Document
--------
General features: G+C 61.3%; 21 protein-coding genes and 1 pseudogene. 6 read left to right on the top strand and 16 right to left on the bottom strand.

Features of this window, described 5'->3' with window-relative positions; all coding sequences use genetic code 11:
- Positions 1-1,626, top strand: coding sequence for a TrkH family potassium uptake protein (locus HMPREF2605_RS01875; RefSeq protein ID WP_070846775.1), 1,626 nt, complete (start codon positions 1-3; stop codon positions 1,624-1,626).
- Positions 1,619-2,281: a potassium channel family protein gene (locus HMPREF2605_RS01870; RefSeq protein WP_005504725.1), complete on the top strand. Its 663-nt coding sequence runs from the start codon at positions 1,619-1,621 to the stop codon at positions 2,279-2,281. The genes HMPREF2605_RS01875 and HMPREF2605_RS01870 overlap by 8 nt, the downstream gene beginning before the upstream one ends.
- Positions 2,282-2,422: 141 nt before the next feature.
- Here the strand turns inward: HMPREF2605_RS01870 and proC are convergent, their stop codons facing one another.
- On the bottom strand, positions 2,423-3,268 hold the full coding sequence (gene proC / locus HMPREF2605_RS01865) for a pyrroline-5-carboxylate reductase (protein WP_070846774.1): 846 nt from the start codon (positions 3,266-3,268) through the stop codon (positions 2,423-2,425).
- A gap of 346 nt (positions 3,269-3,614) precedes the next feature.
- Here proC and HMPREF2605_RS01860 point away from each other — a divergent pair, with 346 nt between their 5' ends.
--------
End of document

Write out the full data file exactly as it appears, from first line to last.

General features: G+C 61.3%; 21 protein-coding genes and 1 pseudogene. 6 read left to right on the top strand and 16 right to left on the bottom strand.

Features of this window, described 5'->3' with window-relative positions; all coding sequences use genetic code 11:
- Positions 1-1,626, top strand: coding sequence for a TrkH family potassium uptake protein (locus HMPREF2605_RS01875; RefSeq protein ID WP_070846775.1), 1,626 nt, complete (start codon positions 1-3; stop codon positions 1,624-1,626).
- Positions 1,619-2,281: a potassium channel family protein gene (locus HMPREF2605_RS01870; RefSeq protein WP_005504725.1), complete on the top strand. Its 663-nt coding sequence runs from the start codon at positions 1,619-1,621 to the stop codon at positions 2,279-2,281. The genes HMPREF2605_RS01875 and HMPREF2605_RS01870 overlap by 8 nt, the downstream gene beginning before the upstream one ends.
- Positions 2,282-2,422: 141 nt before the next feature.
- Here the strand turns inward: HMPREF2605_RS01870 and proC are convergent, their stop codons facing one another.
- On the bottom strand, positions 2,423-3,268 hold the full coding sequence (gene proC / locus HMPREF2605_RS01865) for a pyrroline-5-carboxylate reductase (protein WP_070846774.1): 846 nt from the start codon (positions 3,266-3,268) through the stop codon (positions 2,423-2,425).
- A gap of 346 nt (positions 3,269-3,614) precedes the next feature.
- Here proC and HMPREF2605_RS01860 point away from each other — a divergent pair, with 346 nt between their 5' ends.